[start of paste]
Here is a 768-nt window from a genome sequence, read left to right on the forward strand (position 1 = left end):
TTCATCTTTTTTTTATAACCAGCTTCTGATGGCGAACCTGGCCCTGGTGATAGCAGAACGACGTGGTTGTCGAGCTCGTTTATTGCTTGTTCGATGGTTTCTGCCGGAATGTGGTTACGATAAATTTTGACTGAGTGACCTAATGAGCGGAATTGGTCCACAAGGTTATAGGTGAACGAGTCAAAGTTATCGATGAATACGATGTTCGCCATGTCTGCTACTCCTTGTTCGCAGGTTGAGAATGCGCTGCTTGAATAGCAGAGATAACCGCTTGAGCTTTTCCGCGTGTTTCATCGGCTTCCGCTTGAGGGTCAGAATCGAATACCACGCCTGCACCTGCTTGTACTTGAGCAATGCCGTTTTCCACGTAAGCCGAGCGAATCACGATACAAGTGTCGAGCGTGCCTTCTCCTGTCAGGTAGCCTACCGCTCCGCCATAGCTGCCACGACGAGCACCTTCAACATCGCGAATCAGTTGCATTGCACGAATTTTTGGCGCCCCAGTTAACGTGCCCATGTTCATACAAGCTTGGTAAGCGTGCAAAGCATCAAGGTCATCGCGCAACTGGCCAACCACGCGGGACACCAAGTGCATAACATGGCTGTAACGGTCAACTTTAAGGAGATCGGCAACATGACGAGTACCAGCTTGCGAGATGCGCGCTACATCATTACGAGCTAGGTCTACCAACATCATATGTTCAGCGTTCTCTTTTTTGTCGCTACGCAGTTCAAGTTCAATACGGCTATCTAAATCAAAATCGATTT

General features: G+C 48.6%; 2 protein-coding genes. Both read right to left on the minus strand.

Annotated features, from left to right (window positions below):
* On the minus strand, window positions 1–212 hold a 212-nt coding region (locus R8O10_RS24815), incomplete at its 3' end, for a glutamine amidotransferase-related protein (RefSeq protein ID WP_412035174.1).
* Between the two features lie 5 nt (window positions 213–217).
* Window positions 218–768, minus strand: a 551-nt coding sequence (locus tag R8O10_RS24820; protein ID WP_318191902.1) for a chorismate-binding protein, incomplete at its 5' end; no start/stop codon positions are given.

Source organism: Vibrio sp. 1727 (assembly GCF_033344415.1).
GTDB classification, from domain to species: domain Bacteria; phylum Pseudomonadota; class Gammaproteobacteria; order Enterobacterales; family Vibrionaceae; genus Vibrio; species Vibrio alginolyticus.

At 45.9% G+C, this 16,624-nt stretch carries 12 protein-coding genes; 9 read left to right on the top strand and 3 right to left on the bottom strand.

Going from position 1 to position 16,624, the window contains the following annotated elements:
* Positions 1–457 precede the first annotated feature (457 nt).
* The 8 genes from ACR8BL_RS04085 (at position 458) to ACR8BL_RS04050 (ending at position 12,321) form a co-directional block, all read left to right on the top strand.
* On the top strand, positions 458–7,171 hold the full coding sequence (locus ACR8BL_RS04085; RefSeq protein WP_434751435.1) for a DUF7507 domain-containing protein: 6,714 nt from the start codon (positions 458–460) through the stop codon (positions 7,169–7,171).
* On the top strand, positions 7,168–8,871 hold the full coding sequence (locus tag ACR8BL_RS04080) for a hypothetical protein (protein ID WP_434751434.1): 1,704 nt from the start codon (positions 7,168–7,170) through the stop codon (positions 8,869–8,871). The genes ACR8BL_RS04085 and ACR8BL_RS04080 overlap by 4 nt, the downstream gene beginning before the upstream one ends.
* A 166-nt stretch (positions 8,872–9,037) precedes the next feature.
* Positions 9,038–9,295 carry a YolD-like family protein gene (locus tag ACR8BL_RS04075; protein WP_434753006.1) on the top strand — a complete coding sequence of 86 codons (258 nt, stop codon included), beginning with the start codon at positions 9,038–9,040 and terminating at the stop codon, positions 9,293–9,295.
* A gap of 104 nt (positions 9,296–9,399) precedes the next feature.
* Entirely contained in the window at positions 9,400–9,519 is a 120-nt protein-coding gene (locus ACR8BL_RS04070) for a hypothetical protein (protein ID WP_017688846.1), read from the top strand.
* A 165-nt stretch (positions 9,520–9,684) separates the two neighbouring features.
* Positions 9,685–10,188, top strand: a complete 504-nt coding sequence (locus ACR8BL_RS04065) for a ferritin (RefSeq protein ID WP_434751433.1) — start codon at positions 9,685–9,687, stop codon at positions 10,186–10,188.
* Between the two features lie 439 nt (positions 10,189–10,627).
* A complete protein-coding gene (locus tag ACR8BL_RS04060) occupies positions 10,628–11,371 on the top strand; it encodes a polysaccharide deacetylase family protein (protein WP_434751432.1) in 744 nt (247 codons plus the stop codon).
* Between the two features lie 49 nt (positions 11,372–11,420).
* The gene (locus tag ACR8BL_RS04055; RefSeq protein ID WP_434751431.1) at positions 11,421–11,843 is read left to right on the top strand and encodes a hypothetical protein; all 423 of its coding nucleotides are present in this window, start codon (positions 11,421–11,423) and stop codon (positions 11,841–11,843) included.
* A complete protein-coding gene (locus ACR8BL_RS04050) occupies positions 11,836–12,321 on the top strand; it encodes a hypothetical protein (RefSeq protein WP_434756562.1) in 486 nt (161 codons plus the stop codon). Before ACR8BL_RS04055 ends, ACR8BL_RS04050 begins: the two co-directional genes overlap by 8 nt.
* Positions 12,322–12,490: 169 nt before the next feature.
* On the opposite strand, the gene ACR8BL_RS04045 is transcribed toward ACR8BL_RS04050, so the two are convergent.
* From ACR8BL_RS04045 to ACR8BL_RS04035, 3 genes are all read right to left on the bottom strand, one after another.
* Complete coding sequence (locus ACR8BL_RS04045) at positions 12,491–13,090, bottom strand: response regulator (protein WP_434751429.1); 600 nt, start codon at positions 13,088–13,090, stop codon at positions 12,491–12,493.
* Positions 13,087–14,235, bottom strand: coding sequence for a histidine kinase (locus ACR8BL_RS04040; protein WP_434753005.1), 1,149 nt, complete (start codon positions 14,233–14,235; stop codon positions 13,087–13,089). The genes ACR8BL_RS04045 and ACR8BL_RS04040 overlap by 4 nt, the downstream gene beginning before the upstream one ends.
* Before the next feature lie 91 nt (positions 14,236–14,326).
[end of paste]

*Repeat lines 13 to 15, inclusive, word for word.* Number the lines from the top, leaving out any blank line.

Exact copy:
* The 8 genes from ACR8BL_RS04085 (at position 458) to ACR8BL_RS04050 (ending at position 12,321) form a co-directional block, all read left to right on the top strand.
* On the top strand, positions 458–7,171 hold the full coding sequence (locus ACR8BL_RS04085; RefSeq protein WP_434751435.1) for a DUF7507 domain-containing protein: 6,714 nt from the start codon (positions 458–460) through the stop codon (positions 7,169–7,171).
* On the top strand, positions 7,168–8,871 hold the full coding sequence (locus tag ACR8BL_RS04080) for a hypothetical protein (protein ID WP_434751434.1): 1,704 nt from the start codon (positions 7,168–7,170) through the stop codon (positions 8,869–8,871). The genes ACR8BL_RS04085 and ACR8BL_RS04080 overlap by 4 nt, the downstream gene beginning before the upstream one ends.